Many traumatic events (e.g., car accidents, natural disasters, etc.) are of time-limited duration. However, in some cases people experience chronic trauma that continues or is repeated over months or years, sometimes commencing in childhood. While the current PTSD diagnosis is a very good fit in describing the symptoms suffered by someone who has experienced a discrete or short-lived traumatic event, it does not fully capture the severe psychological harm that occurs with prolonged, repeated trauma.
Examples of such trauma are:
- Physical or sexual abuse or severe neglect from childhood
- Long-term domestic violence
- Long term captivity, as a result of kidnap, hostage taking or war
- Enforced long term prostitution
Each of these scenarios involves the victim being held in a state of captivity, either physically or emotionally (or both). The victim is under the control of the perpetrator and is unable to easily get away from the danger.
Research suggests that 92% of people who have suffered trauma of this nature meet the diagnostic criteria for PTSD (DSM IV Field Trials), but that they also demonstrate additional symptoms such as changes in their self-concept and the way they adapt to stressful events; difficulty in regulating emotion; interpersonal difficulties and in some cases alteration in consciousness (dissociation).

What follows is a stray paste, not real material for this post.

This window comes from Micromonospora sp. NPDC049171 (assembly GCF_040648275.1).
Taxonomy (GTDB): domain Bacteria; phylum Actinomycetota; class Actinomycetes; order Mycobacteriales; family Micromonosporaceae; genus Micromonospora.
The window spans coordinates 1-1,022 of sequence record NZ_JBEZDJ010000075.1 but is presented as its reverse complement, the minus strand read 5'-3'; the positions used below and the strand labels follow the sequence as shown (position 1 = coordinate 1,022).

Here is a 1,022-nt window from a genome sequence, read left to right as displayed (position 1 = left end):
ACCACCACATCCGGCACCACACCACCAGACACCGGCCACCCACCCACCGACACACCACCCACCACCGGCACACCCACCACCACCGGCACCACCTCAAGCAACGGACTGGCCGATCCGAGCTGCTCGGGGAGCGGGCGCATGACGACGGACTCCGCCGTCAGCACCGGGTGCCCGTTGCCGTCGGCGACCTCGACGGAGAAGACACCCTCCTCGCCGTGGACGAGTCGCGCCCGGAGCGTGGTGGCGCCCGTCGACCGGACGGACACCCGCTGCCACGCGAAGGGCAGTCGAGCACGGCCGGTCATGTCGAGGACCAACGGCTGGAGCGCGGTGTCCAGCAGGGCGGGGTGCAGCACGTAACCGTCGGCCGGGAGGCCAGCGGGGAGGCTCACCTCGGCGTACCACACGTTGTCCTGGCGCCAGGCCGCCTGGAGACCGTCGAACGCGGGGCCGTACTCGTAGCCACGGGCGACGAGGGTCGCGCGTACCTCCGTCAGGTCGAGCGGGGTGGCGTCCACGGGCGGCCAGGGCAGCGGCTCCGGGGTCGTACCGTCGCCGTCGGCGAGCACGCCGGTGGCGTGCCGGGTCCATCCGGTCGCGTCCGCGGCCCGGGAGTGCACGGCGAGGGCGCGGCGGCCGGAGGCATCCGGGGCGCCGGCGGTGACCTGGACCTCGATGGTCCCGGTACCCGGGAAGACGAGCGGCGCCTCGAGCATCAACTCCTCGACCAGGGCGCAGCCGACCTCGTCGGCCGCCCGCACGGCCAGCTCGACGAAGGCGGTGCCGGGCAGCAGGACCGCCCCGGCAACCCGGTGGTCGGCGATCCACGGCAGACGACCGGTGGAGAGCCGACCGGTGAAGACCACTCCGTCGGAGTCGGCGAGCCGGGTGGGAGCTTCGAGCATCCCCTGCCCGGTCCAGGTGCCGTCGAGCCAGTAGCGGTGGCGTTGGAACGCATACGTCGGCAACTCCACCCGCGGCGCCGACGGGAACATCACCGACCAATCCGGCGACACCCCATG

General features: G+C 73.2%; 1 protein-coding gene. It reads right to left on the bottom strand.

A disorder which encompasses all these different symptoms in addition to PTSD is variously known as Complex Trauma, Complex PTSD or Developmental Trauma Disorder, (given that the trauma frequently has its root in childhood). Symptoms can overlap with other commonly recognised psychiatric disorders, particularly personality disorders, with the result that misdiagnosis is possible.
Survivors of Complex Trauma may often use alcohol or other substances as a way to numb or avoid their feelings. Various forms of self-harm are also common.
Treatment for Complex Trauma involves treating a wide range of symptoms and difficulties, and is long-term as opposed to time limited as in single-incident PTSD treatment. For this reason such therapy is more difficult to access and may involve funding difficulties.
ASSIST Therapists are trained and experienced in treating Complex Trauma and this therapy is available at the ASSIST clinic in Rugby provided that funding can be put in place. Therapy for Complex Trauma is not available via Outreach Therapists.